do you suppose,' the Walrus said, that they could get it clear?
'I doubt it,' said the Carpenter, and shed a bitter tear.
(The Walrus and the Carpenter, Lewis Carroll, 1871)
Environment Secretary Michael Gove has recently announced that Local Authorities will be forced to consult local communities before cutting down trees. This is the latest round in the Minister's year-long battle with Sheffield Council and their contractors, Amey, who have felled over 5500 trees in the city since 2012, as part of a £2bn PFI programme. (Ed)
There is a film on Biosludge use and sale in the USA as "organic fertilizer" to householders and farmers, even though it contains many thousands of toxins.
These toxins, which we, the people: scientists, industries, bankers, insurance companies and other financial institutions, regulators, politicians, etc; we all agree to put into existence at the beginning. And then we agree to let them out into the global environment.
I remember that when I was at University, in the 1970s, the UK was dumping sewage-sludge into the North Sea, which was later banned because it is so toxic to commercial fishing stocks, now all disappeared through over-fishing, etc. I do not know what is done with all that now, wherever we are, i.e. Belgium and the EU, the UK, Jordan, etc.
Nor do I know the regulations for industrial waste disposal, and how they vary from country to country. Nor do I know if any or all of the regulations are effective.
Certainly, in the USA, fish are now becoming addicted to opioids due to the high human use and their excretion into the sewage system, and then into lakes. Apparently, quite a few waterways in the USA are also rich in cocaine, for the same reason.
I know that in the UK, there are serious pollution hazards for human, and perhaps other animals' health and reproduction, due to "hormonal modifiers", from birth control pills to plastics pollutants, all in the water and food supply. Now, we have the almost certain universal human sterility, both for men and for women, in about 40 years.
This is due to these kinds of pollutants, mostly associated with plastics. The chemicals are already everywhere in vast quantities, so it is already too late to save humanity from imminent extinction?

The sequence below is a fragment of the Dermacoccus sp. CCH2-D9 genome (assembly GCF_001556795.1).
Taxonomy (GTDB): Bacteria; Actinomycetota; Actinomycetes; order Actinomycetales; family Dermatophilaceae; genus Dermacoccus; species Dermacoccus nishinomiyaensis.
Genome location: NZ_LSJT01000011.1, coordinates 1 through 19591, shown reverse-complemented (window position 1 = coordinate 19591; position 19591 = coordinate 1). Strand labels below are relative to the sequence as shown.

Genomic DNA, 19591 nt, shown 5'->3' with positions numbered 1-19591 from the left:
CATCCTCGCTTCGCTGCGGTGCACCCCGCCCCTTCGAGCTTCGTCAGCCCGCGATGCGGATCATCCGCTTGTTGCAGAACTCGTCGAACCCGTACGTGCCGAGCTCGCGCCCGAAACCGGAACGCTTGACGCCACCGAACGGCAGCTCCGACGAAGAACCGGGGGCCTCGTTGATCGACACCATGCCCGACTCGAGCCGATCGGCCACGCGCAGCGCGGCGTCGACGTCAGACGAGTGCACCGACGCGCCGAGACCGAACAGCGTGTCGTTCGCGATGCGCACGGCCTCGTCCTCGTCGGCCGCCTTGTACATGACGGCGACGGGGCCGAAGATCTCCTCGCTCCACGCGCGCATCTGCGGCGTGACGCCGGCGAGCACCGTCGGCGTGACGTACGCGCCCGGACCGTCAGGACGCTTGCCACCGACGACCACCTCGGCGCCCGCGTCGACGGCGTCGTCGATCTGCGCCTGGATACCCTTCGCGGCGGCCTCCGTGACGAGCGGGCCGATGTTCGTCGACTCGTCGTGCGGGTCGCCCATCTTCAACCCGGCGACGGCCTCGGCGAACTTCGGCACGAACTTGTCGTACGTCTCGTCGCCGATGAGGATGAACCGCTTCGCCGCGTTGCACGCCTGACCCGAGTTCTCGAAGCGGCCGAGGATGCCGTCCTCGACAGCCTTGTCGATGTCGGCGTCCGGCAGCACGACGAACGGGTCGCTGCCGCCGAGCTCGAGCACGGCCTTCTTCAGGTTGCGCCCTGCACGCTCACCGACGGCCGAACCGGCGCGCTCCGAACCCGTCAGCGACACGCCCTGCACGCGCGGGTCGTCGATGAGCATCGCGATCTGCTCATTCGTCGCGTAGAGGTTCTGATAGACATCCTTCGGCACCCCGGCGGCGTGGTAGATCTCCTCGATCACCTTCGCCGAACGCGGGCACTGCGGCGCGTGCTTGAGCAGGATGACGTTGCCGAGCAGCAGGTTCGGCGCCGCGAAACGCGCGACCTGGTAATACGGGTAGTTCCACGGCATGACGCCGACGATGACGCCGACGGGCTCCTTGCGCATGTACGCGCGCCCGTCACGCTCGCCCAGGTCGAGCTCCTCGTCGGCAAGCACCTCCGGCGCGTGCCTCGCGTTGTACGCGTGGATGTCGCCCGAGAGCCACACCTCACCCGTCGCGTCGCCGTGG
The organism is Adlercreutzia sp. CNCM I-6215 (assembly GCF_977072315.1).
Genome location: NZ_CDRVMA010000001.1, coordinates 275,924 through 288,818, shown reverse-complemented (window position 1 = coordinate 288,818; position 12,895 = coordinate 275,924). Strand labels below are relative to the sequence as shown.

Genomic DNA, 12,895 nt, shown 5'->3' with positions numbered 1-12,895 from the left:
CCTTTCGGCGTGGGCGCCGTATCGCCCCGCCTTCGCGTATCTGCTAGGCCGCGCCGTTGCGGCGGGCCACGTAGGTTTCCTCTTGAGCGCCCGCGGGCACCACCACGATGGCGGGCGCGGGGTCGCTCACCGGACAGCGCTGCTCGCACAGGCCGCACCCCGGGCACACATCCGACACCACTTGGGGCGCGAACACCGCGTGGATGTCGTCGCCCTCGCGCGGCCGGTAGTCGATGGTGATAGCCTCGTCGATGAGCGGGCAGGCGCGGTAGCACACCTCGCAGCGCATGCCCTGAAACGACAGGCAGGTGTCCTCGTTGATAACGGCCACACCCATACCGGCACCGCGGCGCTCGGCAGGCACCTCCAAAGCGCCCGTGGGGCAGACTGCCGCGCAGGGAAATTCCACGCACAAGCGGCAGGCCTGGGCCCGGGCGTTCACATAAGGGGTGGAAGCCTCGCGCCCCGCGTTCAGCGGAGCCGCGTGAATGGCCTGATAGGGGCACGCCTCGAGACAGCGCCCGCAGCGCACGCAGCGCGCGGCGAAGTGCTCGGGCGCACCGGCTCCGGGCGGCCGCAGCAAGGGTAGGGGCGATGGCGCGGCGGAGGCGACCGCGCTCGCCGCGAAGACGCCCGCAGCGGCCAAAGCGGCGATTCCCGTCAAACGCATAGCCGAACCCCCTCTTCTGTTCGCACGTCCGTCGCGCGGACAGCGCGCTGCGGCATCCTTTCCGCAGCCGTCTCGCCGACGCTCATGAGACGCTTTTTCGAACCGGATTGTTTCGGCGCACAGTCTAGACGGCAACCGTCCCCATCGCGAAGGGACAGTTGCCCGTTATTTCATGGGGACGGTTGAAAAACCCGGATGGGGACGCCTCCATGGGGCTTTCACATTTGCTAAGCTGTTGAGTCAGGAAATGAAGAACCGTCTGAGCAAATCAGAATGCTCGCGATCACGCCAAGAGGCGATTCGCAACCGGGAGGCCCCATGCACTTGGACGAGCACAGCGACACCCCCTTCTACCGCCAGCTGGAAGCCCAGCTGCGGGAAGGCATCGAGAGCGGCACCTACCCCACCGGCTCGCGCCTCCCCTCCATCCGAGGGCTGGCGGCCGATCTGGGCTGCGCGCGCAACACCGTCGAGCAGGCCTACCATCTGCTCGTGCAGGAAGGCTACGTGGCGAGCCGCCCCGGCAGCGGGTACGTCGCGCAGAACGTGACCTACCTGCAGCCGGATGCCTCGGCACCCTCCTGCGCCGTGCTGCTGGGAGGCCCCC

I know of no studies on the effects of such "hormonal modifiers" on other species, such as mammals, birds, reptiles, bacteria, fungi, etc. I find this to be irresponsible on the part of humans. There is the very reasonable argument that it makes no sense for currently living humans to pay for these studies since all humans will be extinct, so there will be no humans left to care!
I disagree since I believe that people, i.e. "Homo Sapiens Sapiens" have a "duty of care" as the most powerful, and destructive, and arguably the most stupid, species on the planet. We could leave the Earth in a reasonably healthy and tidy state if we collectively choose to.
But that is just my opinion.
However, NONE of this really matters to me, or to you, as we will already be dead of old age before the disasters really strike our children and grandchildren, and who cares about them? Maybe you?
Happy reflections on the future of the planet, especially with all humans extinct. Perhaps it will be time for Eden again!
Live long and prosper
Towards the end of the 1960's whilst I was teaching infants in a small school. Once a week in the lunch hour I taught recorder to junior pupils. Then came an opportunity to learn the Carl Orff method of teaching music to young children of the pre-school and infant age groups. I was allowed time off school in order to travel to Tunbridge Wells and attend a little ongoing course on the Orff techniques run by the deputy head of music for Kent. About four other teachers attended the course which ran for some weeks. Then word came through that Dr. Hermann Regner, a friend of the Chief Music Advisor would be teaching a course in the Orff method at Nonnington, Kent, (and in Devon,Dartington, I think.) I was seconded to go to Nonnington, and the other ladies of the Tunbridge Wells group also attended.
Dr. Regner was head of the Orff Institute in Salzburg. He chose to teach the little group I was with, possibly because we would be using basic techniques to teach very young children. On the last afternoon everyone gathered in a large hall. Our group did our prepared 'party piece' and brought the house down. Dr. Regner then offered to answer questions. A secondary teacher asked a question which unfortunately I cannot remember.
BUT I do remember Dr. Regner's reaction. I have NEVER seen anyone get cross so quickly. He seemed to go into orbit. He said that - in Salzburg ANYONE could bring their children from toddler age to the Institute. The parents' walk of life did not matter - had no bearing on the opportunities available. All the children were welcome to come and learn music in whatever way they were capable.
IN ENGLAND NOW, THE CHILDREN DON'T GET A CHANCE.
|Musical training contributes immeasurably to personal development.|